knowledge [savoir] into being mediated by
8 ‘Woman then stands in patriarchal culture
the other’s desire, constitutes its objects in
as signifier for the male other, bound by a
an abstract equivalence due to competition
symbolic order in which man can live out his
from other people, and turns the I into an
phantasies and obsessions through linguistic
apparatus to which every instinctual
command by imposing them on the silent
pressure constitutes a danger, even if it
image of woman still tied to her place as
corresponds to a natural maturation process’
bearer of meaning, not maker of meaning’
(Lacan 2002: 7).
(Mulvey 2011: 7). Women can clearly be
interpreted here as heteronomous objects; 11 Due to constraints of time and space, it is
they can hardly, if at all, escape the role unfortunately not possible to enlarge on the
allocated to them. close interlinking of the two drives Eros and
the death instinct. Both drives are well
9 See Bourdieu 2001: 19ff. According to
established in the theory of drives, and thus
Bourdieu: ‘If the sexual relation appears as a
connected to the id. According to Freud there
social relation of domination, this is because
are only these two instincts. ‘The aim of [the
it is constructed through the fundamental
Eros] is to establish ever greater unities and
principle of division between the active male
to preserve them thus – in short, to bind
and the passive female and because this
together’ (1989: 18). ‘[The] aim of the
principle creates, organizes, expresses and
[destructive instinct] is, on the contrary, to
directs desire – male desire as the desire for

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undo connections and so to destroy things. of war to free himself from any femininity’
In the case of the destructive instinct we may [‘die Kriegserfahrung [nutzt], um sich von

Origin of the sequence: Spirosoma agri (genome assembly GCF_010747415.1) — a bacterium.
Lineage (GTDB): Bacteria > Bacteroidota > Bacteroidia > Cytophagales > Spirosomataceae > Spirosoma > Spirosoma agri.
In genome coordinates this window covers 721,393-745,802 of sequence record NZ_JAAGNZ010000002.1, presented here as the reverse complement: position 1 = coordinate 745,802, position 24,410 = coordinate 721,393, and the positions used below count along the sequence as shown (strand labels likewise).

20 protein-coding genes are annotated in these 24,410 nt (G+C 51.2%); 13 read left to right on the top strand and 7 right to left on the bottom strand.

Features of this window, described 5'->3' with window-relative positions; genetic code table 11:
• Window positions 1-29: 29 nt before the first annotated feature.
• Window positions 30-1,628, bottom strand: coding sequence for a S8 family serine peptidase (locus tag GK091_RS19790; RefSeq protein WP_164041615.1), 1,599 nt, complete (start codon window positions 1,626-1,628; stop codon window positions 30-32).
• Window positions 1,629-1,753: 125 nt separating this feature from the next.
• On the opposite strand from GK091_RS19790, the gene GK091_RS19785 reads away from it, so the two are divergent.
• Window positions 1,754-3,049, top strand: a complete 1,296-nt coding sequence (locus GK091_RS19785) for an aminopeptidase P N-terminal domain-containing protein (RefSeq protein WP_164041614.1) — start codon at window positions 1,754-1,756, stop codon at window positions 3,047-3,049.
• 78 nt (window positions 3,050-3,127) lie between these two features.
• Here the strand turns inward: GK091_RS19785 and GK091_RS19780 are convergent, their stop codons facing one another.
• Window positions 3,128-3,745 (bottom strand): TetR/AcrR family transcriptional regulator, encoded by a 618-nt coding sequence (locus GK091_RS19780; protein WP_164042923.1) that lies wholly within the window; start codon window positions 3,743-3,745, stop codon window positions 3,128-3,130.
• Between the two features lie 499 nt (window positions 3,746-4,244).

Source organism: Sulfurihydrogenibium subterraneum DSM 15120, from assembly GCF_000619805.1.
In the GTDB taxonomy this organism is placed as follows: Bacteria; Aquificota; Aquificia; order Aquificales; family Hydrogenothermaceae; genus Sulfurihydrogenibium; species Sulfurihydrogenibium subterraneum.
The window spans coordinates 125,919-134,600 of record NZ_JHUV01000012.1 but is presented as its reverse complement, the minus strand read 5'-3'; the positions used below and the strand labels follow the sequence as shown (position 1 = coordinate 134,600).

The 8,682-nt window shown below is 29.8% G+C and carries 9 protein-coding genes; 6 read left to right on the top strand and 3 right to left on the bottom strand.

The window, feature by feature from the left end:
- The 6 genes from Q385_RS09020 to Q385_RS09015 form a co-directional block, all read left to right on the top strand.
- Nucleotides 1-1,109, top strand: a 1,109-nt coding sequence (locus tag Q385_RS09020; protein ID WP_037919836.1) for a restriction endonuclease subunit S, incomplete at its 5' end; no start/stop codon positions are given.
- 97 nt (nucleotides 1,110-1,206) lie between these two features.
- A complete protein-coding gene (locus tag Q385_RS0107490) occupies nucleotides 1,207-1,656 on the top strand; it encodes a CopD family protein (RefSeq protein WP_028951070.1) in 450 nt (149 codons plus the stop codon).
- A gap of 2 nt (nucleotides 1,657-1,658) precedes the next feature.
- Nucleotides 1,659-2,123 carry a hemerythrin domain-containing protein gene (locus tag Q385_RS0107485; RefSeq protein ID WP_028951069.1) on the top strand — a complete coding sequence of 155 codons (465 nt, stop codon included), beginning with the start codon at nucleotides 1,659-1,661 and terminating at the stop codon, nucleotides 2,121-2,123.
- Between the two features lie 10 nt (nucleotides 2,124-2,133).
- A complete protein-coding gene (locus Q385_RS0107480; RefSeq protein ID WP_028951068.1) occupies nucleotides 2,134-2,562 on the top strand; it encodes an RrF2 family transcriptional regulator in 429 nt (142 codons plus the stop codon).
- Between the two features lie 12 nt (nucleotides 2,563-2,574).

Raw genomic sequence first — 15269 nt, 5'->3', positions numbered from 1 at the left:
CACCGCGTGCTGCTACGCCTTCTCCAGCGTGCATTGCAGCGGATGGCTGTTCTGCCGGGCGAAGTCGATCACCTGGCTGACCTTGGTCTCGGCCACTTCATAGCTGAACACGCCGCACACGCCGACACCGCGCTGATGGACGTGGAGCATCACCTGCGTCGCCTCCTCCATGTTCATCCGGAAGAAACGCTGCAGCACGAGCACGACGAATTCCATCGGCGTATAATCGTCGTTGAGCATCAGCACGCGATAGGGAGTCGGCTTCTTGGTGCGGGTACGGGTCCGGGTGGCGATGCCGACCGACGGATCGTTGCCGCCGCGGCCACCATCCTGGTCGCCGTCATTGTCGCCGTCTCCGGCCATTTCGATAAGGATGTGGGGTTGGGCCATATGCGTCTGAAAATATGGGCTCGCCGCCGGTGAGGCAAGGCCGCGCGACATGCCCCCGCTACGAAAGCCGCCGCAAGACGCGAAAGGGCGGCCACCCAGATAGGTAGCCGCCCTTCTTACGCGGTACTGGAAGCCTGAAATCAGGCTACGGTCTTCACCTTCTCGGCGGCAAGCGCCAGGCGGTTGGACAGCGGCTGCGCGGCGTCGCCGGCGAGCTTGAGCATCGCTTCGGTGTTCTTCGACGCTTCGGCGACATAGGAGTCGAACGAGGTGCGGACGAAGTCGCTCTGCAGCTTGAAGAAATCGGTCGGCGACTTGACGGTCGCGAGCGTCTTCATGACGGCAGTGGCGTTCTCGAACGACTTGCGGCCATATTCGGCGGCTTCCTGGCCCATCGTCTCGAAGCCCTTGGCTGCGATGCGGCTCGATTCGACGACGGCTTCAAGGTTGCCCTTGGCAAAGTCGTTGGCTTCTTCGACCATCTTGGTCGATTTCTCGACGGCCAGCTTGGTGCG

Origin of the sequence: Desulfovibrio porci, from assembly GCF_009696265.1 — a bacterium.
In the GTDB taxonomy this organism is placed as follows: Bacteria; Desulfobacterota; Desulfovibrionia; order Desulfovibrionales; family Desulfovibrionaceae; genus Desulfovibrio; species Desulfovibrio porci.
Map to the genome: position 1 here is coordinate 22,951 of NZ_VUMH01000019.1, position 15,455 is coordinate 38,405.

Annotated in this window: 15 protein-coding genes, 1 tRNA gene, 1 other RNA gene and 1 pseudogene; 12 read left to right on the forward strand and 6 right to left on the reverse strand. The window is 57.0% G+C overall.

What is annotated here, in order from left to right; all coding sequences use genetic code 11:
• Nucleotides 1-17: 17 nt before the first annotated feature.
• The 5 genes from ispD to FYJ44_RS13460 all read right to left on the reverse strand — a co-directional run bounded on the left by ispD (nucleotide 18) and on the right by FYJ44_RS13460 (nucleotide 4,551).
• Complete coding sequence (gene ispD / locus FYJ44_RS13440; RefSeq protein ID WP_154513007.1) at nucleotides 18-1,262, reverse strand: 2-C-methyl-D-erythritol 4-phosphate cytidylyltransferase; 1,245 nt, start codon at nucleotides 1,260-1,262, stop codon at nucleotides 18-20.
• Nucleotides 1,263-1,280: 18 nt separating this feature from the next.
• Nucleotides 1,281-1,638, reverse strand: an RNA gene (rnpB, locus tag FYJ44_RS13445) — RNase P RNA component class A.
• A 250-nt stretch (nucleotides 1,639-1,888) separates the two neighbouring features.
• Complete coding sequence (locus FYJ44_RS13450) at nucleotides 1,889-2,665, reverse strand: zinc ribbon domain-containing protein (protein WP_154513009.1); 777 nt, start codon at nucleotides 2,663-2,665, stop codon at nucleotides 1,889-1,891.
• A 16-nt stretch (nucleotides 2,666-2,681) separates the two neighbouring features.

suppose that its final aim is to lead what is jeder Weiblichkeit zu lösen’] (Greiner 1998:
living into an inorganic state. For this reason 163), and to banish it from his life, so that he
we also call it the death instinct’ (18). can become a ‘soldierly man’ (174ff.). It thus
seems utterly logical that women’s subject
12 Full Metal Jacket, 00:09:36 – 00:10:10.
status is taken away from them.
13 ‘[A]n die Stelle des Sexualaktes tritt
18 The psychological aspect of the dream
[insofern] eine sexuelle Aufladung des
cannot be analyzed at this point. A reference
Tötungsaktes.’ (See Greiner 1998: 174.)
to Freud’s Dream Interpretation must suffice.
14 ‘Libido seiner Schützlinge von der Frau auf For further information see Freud’s ‘Dream-
die sexualisierte Waffe: Sie müssen ihre Interpretation as an Illustration’ (Freud 1989:
Gewehre mit ins Bett nehmen […] und ihnen 38–46) and also The Interpretation of Dreams
Frauennamen geben […]. Parallel dazu wird (Freud 1999).
Sex mit Frauen negativ konnotiert durch
19 The house of the orgy can be incorporated
Liedtexte, die die Soldaten beim Marschieren
into this nocturnal, dream-like context as a
singen müssen, zum Beispiel: “I don’t know
place that can be understood in
but I’ve been told, / Eskimo pussy is mighty
psychological terms as id, as a place where
cold. […] I don’t want no teenage queen, / I
the drives gain the upper hand and are
just want my M-14.” Ein anderer Schachzug
enjoyed without inhibitions. It is fitting that
Hartmans besteht darin, daß die Rekruten,
Bill seeks out the place of libido and self-
wie so oft, gemeinsam singend im Trab
indulgence at night, when the ego can no
laufen – diesmal aber in Unterwäsche; sie
longer play an intermediary, regulating role
müssen sich dabei wiederholt an die
between the superego and the id. For more
Genitalien greifen und immer intonieren:
on this see Freud 1989.
“This is my rifle, this is my gun. / This is for
fighting, this is for fun.” Nicht nur soll Sex 20 Moreover, Elisabeth Bronfen explains the
mit Gewalt gleichgesetzt werden, die connection between femininity, sexuality
Rekruten sollen vielmehr auch den eigenen and death by describing the present of life
Körper als Waffe begreifen, so daß sich ihre made by the mother as a present of death
Sexualität nur noch in Gewaltakten äußern (see Bronfen 1992; esp. p. 66).
kann.’ (See Greiner 1998: 176–77.)
15 ‘Im Bild der Scharfschützin fallen die
Projektionen des sexuell und des ethnisch
Anderen zusammen und kulminieren in
einer Verkörperung des fremden-Landes-als-
Frau, [also] als [fremder] Ort, wo der
amerikanische Soldat seine Männlichkeit
beweisen muß.’ (See Greiner 1998: 181.)
16 ‘Auf Parris Island wurde deutlich, wie die
Grenzen des ‘soldatischen Körpers’ gezogen
werden; in Vietnam sieht man, auf wessen
Kosten diese Grenzziehung geht.’ (See
Greiner 1998: 181.)
17 That women in war films are accorded the
status of object per se, since they can be
dangerous to the man, the soldier, as
subjects, is also shown in Platoon (1986),
where the protagonist ‘uses the experience